A psychiatric nurse who broke a patient’s nose when he punched him three times has been given a nine-month prison sentence.
Patrick Maguire, from Tollymore Brae in Newcastle, admitted causing actual bodily harm to the male mental health patient.
A judge said it was “with some regret” that he was sending him to jail.
However, he added “the public must have confidence that patients be treated as dignified human beings”.
“Being assaulted by such patients is unfortunately the lot of the profession, but retaliation such as here, cannot be tolerated and must be reflected in deterrent sentences,” Judge Patrick Lynch said.
Maguire also admitted wilfully neglecting the patient by failing to get him immediate medical attention and attempting to pervert the course of justice.
While Maguire confessed his guilt, co-accused and colleague 66-year-old John Kelly, from the Newtownhamilton Road in Armagh, was acquitted by a jury.
The patient, who suffers from a bipolar disorder, had been admitted to the Bluestone unit at Craigavon Area Hospital experiencing an “episode with psychotic features”.
He had become “extremely distressed” at the hospital’s emergency department, “threatening a member of staff,” before he was admitted to the psychiatric unit where, in the lead-up to the incident, he had set fire to a bin in his room and had thrown a chair through the window.
In the early hours of 27 October last year, the man was standing in a corridor of the unit asking for another cigarette when Maguire took him by the elbow to guide him back to bed.
The patient then “threw a punch at the defendant”.
“In retaliation” Maguire “punched him three times, full blows” to the face, causing his nose to bleed profusely.
‘Repeated the lying account’
The judge told Craigavon Crown Court, that while the incident was captured on CCTV, it was unclear whether it was the punches that knocked down the patient or if he was put to the floor by Maguire and Mr Kelly.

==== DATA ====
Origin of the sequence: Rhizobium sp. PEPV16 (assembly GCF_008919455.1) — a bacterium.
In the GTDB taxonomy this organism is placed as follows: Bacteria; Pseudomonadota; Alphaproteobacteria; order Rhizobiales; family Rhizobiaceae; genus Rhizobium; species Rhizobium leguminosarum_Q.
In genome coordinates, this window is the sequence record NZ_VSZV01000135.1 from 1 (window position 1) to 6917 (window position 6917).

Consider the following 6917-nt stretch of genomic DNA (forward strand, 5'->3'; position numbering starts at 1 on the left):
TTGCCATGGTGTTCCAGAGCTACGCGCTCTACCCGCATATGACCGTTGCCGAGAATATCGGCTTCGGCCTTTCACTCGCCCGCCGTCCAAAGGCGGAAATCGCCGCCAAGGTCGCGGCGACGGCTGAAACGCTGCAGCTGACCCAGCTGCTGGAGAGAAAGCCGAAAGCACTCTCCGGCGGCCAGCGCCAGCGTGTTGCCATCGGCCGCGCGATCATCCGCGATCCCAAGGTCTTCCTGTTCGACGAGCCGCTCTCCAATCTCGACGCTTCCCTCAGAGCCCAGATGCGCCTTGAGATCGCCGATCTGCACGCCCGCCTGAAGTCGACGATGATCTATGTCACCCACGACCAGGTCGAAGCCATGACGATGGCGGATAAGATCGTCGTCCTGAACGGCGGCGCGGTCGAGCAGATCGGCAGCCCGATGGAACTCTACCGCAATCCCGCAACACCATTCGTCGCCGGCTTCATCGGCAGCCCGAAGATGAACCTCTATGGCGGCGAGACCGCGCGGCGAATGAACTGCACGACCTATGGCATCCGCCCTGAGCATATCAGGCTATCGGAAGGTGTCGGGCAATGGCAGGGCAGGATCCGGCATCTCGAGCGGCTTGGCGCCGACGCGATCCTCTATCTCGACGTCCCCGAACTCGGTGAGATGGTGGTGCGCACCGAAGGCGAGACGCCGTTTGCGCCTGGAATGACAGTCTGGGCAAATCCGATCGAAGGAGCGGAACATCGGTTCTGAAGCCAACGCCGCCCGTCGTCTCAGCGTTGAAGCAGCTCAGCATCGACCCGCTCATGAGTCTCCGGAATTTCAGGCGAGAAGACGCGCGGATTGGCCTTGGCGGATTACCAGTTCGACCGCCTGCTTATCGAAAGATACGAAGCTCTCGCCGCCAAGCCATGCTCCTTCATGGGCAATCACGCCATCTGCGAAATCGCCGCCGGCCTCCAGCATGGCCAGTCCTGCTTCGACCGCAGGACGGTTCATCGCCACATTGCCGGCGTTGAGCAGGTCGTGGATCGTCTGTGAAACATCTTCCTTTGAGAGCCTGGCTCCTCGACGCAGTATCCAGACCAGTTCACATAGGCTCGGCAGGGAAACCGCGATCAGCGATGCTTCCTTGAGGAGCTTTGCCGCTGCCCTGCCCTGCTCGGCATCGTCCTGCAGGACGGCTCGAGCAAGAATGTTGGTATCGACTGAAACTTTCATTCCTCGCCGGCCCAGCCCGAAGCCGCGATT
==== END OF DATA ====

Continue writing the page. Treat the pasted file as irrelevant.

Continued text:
A female staff nurse who arrived on the ward was told “that the injured party punched the accused and during the procedure, was accidentally hit in the face by a knee,” the judge said.
Documents from the ward were seized after Maguire himself made a report which the judge said “repeated the lying account given to the staff nurse which gives rise to the count of perverting justice”.
Judge Lynch said the defence had submitted that Maguire’s retaliation had been an “impulsive reaction” but accepted “that what happened was out of proportion”.
He said the defence had highlighted that Maguire was “under immense pressure” at the time, “working additional hours in a hospital that was understaffed” and in circumstances where he had been “exposed to aggression over a protracted period of time,” had been held hostage by a patient and where a young patient in his care had died the previous year.
“The defendant has been working as a nurse for 38 years and, as the defence worded it, has never put a foot wrong but lost control on this occasion in an isolated incident,” said Judge Lynch.
Concluding his sentencing remarks, the judge told Maguire he was taking into account all that he had read about him in the reports from probation and a consultant psychiatrist, his clear record and “exemplary” NHS service, character evidence from colleagues who spoke of his “professionalism” and the “heartfelt” testimonial accounts from his wife and sister.
He said that by pleading guilty, Maguire had acknowledged he had “fallen from the high standard expected of care workers” and despite all the matters in his favour, “it is however with some regret that I must say that the public interest in maintaining confidence in care workers must be reflected in the sentence imposed by the court.”